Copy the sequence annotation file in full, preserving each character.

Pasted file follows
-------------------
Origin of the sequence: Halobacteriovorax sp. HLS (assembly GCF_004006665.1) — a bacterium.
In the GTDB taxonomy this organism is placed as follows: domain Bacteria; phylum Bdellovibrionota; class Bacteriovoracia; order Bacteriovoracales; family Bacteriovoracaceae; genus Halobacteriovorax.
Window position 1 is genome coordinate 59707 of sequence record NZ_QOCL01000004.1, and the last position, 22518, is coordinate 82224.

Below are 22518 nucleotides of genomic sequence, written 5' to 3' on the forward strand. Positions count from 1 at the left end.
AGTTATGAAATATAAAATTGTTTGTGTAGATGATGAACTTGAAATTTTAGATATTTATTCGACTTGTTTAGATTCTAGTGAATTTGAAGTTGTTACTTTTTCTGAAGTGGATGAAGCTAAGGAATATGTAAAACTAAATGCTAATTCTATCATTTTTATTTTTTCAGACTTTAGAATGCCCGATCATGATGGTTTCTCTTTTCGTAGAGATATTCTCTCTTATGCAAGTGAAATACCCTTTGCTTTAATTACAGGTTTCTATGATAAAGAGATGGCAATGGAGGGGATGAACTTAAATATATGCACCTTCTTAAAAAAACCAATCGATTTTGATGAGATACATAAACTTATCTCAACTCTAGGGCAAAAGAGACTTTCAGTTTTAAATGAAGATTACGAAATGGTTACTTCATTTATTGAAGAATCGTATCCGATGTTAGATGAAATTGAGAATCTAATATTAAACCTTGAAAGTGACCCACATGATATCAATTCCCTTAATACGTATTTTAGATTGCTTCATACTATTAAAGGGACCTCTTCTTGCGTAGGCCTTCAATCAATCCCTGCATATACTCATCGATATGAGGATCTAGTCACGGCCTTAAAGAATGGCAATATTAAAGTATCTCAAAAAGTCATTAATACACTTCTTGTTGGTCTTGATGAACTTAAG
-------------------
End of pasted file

Origin of the sequence: Halobacteriovorax sp. HLS (assembly GCF_004006665.1) — a bacterium.
In the GTDB taxonomy this organism is placed as follows: domain Bacteria; phylum Bdellovibrionota; class Bacteriovoracia; order Bacteriovoracales; family Bacteriovoracaceae; genus Halobacteriovorax.
Window position 1 is genome coordinate 59707 of sequence record NZ_QOCL01000004.1, and the last position, 22518, is coordinate 82224.

Below are 22518 nucleotides of genomic sequence, written 5' to 3' on the forward strand. Positions count from 1 at the left end.
AGTTATGAAATATAAAATTGTTTGTGTAGATGATGAACTTGAAATTTTAGATATTTATTCGACTTGTTTAGATTCTAGTGAATTTGAAGTTGTTACTTTTTCTGAAGTGGATGAAGCTAAGGAATATGTAAAACTAAATGCTAATTCTATCATTTTTATTTTTTCAGACTTTAGAATGCCCGATCATGATGGTTTCTCTTTTCGTAGAGATATTCTCTCTTATGCAAGTGAAATACCCTTTGCTTTAATTACAGGTTTCTATGATAAAGAGATGGCAATGGAGGGGATGAACTTAAATATATGCACCTTCTTAAAAAAACCAATCGATTTTGATGAGATACATAAACTTATCTCAACTCTAGGGCAAAAGAGACTTTCAGTTTTAAATGAAGATTACGAAATGGTTACTTCATTTATTGAAGAATCGTATCCGATGTTAGATGAAATTGAGAATCTAATATTAAACCTTGAAAGTGACCCACATGATATCAATTCCCTTAATACGTATTTTAGATTGCTTCATACTATTAAAGGGACCTCTTCTTGCGTAGGCCTTCAATCAATCCCTGCATATACTCATCGATATGAGGATCTAGTCACGGCCTTAAAGAATGGCAATATTAAAGTATCTCAAAAAGTCATTAATACACTTCTTGTTGGTCTTGATGAACTTAAG